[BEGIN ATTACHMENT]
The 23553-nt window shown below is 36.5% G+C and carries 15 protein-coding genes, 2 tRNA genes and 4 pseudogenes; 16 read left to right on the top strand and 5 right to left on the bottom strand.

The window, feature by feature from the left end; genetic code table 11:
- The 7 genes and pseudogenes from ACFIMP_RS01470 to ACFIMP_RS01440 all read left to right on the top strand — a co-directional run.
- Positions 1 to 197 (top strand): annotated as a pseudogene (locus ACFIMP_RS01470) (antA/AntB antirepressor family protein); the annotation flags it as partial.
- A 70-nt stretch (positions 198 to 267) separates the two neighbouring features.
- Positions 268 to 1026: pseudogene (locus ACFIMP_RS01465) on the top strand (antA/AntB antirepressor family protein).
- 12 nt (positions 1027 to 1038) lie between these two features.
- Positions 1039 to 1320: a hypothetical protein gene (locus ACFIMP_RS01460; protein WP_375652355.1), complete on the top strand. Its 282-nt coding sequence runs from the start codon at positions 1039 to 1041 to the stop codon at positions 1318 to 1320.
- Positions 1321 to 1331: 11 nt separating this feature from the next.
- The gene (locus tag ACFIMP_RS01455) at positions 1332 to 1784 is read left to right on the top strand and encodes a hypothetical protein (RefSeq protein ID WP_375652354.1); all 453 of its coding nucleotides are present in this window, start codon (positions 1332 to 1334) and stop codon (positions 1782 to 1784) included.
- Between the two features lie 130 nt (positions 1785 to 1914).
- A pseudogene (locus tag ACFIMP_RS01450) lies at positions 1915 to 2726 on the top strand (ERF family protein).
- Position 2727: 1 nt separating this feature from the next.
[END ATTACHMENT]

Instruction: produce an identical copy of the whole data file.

The 23553-nt window shown below is 36.5% G+C and carries 15 protein-coding genes, 2 tRNA genes and 4 pseudogenes; 16 read left to right on the top strand and 5 right to left on the bottom strand.

The window, feature by feature from the left end; genetic code table 11:
- The 7 genes and pseudogenes from ACFIMP_RS01470 to ACFIMP_RS01440 all read left to right on the top strand — a co-directional run.
- Positions 1 to 197 (top strand): annotated as a pseudogene (locus ACFIMP_RS01470) (antA/AntB antirepressor family protein); the annotation flags it as partial.
- A 70-nt stretch (positions 198 to 267) separates the two neighbouring features.
- Positions 268 to 1026: pseudogene (locus ACFIMP_RS01465) on the top strand (antA/AntB antirepressor family protein).
- 12 nt (positions 1027 to 1038) lie between these two features.
- Positions 1039 to 1320: a hypothetical protein gene (locus ACFIMP_RS01460; protein WP_375652355.1), complete on the top strand. Its 282-nt coding sequence runs from the start codon at positions 1039 to 1041 to the stop codon at positions 1318 to 1320.
- Positions 1321 to 1331: 11 nt separating this feature from the next.
- The gene (locus tag ACFIMP_RS01455) at positions 1332 to 1784 is read left to right on the top strand and encodes a hypothetical protein (RefSeq protein ID WP_375652354.1); all 453 of its coding nucleotides are present in this window, start codon (positions 1332 to 1334) and stop codon (positions 1782 to 1784) included.
- Between the two features lie 130 nt (positions 1785 to 1914).
- A pseudogene (locus tag ACFIMP_RS01450) lies at positions 1915 to 2726 on the top strand (ERF family protein).
- Position 2727: 1 nt separating this feature from the next.